Thanks and sorry if I get under your skin sometimes... :D:D
     
  18. Nieubermesch

    Nieubermesch Registered

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    Can't quite be sure one could really test the handling quite extensively to see if RF2 is realistic all the way, as we would probably crash the cars trying some of those feats... Some would be safer to try I guess :D:D.

    Yeah, ACC is known to have a slow slide that can get impossible to save, but slow. RF2 seems to have faster ones in most situations, but I feel they are a bit on the safe side, not quite accelarating as much the rotation of the car on a oversteet moment as I would think it should - on certain cars, mind you (GT or even some prototypes or cars with slicks by S397).

    They do seem to allow some bug slip angles that feel like drifting the rear around. Is this what you feel too? It bothers me more then certain easy slides too catch. Makes it a bit lazy and I don't have to be so sharp with my driving.

    Normally those real life pilots really do some general statement wich might be true or not, unfortunately :(.
     
  19. green serpent

    green serpent Registered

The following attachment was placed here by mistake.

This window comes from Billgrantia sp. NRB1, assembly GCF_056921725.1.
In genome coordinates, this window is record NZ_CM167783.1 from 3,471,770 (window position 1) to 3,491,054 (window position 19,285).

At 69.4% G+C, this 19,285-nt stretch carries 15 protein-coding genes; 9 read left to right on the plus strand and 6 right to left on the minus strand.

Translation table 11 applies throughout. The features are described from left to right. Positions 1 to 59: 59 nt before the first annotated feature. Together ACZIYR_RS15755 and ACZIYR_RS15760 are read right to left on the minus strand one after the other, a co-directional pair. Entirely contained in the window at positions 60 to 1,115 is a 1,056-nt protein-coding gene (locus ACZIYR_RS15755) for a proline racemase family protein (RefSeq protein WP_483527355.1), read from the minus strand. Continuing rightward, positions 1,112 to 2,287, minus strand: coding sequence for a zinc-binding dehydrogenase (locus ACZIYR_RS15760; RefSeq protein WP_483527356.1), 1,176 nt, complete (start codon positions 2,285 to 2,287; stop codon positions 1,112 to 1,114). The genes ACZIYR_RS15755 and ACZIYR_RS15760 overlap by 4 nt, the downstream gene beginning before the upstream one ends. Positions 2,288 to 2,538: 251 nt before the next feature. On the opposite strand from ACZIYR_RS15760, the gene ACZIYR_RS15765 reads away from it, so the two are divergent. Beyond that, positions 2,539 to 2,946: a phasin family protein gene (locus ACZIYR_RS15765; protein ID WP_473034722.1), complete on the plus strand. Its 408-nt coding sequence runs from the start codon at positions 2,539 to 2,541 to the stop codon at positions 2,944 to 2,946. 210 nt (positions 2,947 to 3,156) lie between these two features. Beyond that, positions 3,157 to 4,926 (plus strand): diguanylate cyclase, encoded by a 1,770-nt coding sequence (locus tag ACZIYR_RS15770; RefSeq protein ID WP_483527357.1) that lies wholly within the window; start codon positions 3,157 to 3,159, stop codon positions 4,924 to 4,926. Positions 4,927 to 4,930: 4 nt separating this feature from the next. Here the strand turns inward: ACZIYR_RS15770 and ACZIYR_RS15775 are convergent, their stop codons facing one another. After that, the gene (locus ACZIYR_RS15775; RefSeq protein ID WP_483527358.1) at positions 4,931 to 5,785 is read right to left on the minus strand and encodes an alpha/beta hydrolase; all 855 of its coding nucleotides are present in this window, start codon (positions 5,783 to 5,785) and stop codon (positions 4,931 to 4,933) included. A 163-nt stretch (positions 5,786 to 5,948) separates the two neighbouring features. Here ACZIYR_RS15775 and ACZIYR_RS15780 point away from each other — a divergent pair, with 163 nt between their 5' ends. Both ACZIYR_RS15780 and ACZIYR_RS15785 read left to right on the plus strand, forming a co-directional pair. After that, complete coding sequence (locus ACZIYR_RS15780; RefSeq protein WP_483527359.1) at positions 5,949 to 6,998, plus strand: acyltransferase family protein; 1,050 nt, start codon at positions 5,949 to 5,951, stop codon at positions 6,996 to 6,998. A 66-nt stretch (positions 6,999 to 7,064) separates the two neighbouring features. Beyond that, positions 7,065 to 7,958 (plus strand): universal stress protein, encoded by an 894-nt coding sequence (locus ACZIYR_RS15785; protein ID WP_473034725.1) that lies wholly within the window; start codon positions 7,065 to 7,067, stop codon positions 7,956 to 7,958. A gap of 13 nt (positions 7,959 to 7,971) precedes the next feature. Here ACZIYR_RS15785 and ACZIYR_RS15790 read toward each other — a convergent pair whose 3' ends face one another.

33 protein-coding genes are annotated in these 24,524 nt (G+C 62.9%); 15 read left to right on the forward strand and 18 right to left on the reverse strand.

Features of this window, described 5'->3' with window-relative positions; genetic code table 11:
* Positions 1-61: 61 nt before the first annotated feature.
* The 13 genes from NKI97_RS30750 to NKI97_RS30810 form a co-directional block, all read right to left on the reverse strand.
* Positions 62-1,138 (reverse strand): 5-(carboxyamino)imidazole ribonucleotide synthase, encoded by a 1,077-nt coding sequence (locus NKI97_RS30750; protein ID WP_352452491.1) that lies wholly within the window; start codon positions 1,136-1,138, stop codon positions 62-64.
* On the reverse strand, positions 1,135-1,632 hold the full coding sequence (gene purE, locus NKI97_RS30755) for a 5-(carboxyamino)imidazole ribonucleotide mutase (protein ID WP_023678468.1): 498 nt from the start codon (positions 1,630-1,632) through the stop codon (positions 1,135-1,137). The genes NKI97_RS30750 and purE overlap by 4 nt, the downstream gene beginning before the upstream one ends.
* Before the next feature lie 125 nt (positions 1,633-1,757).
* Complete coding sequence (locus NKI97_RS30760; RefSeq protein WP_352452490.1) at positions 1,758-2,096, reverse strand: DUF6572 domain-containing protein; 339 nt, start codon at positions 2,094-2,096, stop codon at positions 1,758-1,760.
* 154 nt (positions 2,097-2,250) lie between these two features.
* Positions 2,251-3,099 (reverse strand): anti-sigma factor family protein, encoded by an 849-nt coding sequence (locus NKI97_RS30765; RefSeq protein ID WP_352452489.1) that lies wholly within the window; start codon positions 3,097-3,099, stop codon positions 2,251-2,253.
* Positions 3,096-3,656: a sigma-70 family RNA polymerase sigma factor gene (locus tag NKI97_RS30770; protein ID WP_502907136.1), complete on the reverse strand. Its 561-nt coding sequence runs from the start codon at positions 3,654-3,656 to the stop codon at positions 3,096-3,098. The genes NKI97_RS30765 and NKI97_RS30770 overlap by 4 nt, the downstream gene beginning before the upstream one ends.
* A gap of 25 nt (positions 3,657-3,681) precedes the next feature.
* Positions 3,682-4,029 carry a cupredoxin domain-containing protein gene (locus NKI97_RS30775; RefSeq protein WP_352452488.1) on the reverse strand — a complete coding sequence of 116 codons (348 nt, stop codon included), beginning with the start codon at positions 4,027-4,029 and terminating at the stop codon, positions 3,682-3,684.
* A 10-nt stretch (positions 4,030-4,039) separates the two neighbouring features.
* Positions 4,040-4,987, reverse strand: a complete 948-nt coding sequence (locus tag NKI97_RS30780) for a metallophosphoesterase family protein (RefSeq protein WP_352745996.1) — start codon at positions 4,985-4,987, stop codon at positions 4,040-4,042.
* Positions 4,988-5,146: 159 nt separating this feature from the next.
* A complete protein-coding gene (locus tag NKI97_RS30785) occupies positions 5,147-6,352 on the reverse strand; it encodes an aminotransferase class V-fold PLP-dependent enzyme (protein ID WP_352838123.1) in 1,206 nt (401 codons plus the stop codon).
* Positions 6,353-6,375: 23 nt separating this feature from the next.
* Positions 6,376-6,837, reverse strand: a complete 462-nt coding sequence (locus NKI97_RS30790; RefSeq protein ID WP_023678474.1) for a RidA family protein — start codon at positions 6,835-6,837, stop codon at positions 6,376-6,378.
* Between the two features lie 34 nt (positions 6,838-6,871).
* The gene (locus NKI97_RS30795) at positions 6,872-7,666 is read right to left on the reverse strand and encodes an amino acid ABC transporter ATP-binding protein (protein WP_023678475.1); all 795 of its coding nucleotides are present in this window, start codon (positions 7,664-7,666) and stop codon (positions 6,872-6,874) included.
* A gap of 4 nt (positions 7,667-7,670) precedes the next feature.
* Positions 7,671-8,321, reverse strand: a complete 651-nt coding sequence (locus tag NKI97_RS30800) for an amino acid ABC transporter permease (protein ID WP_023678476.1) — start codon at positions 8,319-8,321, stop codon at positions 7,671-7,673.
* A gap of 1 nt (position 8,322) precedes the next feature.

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    Speak for yourself, I wouldn't crash :p

    Simply put if I was tasked with giving S397 subjective real world feedback regarding handling, the first thing I'd do is go to a skid pan and test out how much 'brake vectoring' i.e how much rotation occurs during braking at various phases of the cars limit, below the limit, at the limit, slightly over the limit.

    You could be a bit more objective and collect data that measures the yaw, then compare with the sim.
     
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  20. Sim_Player

    Sim_Player Registered

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    This is also nice idea for name :)
    Surely i don't expect significant df gains or losses.Also this was a fsae chart these cars are small and not as restricted rule wise, on bigger gt cars and f1 these effects would be scaled bumping those numbers even more, probably 4-5% per degree which again not alot but atleast you won't get stupid results like when car is only caring about avg ride height and losing df on both axle despite having LESS roll.
    it is just looks ridiculous and unrealistic.
    You also have to remember not only df loss occurs with more roll, you get changes to CoP as well , can causing stalling etc etc could be more side effects.

    I do agree that engineering would make design with all the car conditions in mind.

    My point is simple we need aero physics updates (not just this specifically) otherwise it is not "fit" to simulate aero cars, which is majority of them are.
    ACC had to make completely new aero physics to simulate gt cars...which tells the gravity of situation.